Abstract - Virology Research Journal (2019) Volume 3, Issue 1
Euro Virology 2019: HIV Infection and its complications from pathologists point of view- Vsevolod A Zinserling- Saint-Petersburg University
HIV - infection remains one of the most important diseases, leading to a significant number of deaths. Despite the progress in its in vivo diagnosis and the study of pathogenesis, many questions require a comprehensive analysis, including pathological data.
Most literature data describing morphological diagnostics focuses on the detection of numerous secondary diseases, many of which are familiar to qualified pathologists. Less well-known are the changes that, in our view, are caused by the direct effect of HIV on the cells.
Our experience allows us to fully confirm the ideas of A.V. Zinserling about the diagnostic significance of HIV changes in nuclei (with their increase and some deformation) of mononuclear cells in various organs (fig1), although the mechanisms of such changes remain not entirely clear. Detection of p24 antigen during immunohistochemical studies can provide useful information, however, a negative result does not exclude HIV infection.
Brain-related lesions due to HIV are also quite informative and diagnostically valuable. Focal demyelination is very characteristic. The most characteristic are virus-induced cerebral vasculitis, including those detected in the membranes and vascular plexuses of the ventricles, sometimes by the presence of cells with nuclear deformation in an amount of up to 5 or more (fig2). The severity of vascular endothelial damage directly correlates with the degree of HIV encephalopathy. Part of the structural changes is likely to be caused by other pathogens (viruses, mycoplasmas, prions), the diagnosis of which is currently not adjusted.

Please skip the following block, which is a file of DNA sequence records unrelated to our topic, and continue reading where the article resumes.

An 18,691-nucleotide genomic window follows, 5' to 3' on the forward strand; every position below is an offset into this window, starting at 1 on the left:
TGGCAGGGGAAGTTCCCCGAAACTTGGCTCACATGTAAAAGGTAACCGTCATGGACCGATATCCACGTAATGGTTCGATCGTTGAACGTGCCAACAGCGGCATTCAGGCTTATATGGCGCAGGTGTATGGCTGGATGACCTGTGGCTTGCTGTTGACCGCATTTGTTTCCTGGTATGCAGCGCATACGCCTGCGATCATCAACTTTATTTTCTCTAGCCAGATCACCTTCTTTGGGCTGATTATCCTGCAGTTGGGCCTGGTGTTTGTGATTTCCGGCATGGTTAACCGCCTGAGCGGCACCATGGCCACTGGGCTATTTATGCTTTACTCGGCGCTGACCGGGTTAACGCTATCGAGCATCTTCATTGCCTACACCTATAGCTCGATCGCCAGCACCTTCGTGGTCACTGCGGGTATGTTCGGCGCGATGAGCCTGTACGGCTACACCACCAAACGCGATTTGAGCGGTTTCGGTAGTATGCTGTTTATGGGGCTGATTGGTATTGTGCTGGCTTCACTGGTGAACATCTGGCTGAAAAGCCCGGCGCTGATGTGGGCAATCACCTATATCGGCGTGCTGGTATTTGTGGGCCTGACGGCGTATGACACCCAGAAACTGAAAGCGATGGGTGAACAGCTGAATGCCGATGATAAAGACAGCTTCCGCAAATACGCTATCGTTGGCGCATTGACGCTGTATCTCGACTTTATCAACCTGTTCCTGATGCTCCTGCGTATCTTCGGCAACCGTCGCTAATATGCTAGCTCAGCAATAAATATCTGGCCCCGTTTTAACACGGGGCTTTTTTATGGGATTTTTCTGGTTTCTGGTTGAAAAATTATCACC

The leading secondary infection in recent years has become tuberculosis. The significance of other infectious complications, for Russia primarily pneumocystosis, cryptococcosis, cytomegaly, toxoplasmosis, candidiasis varies in different periods of time and regions.
Morphological studies of the afterbirth in perinatal HIV infection are of fundamental importance. At the same time, it is necessary to take into account not only the possibility of ante - and intranatal transmission of HIV itself, which in a newborn child may be difficult to detect if the infection is in a latent form, but also the probability of a significant role of "concomitant" infectious processes, especially caused by chlamydia, mycoplasmas, viruses from the herpes and hepatitis groups. In addition, the ability of HIV to disrupt the maturation of chorionic villi should be taken into account, leading to the development of chronic placental insufficiency.
The main tasks in conducting morphological studies in HIV infection can be formulated as follows:
1. Life-long cytological and histological diagnosis of secondary infectious lesions and tumors in order to prescribe timely and adequate treatment
2. Participation in a comprehensive study of the pathogenesis of various variants of the course of HIV infection, including in the perinatal period
3. A detailed study of the structure of the direct causes of death in HIV infection
4. Evaluation of the effectiveness of therapy
5. Development of a system for predicting the condition of a child from a mother with HIV infection based on the results of a morphological study of the placenta.Author(s): Vsevolod A Zinserling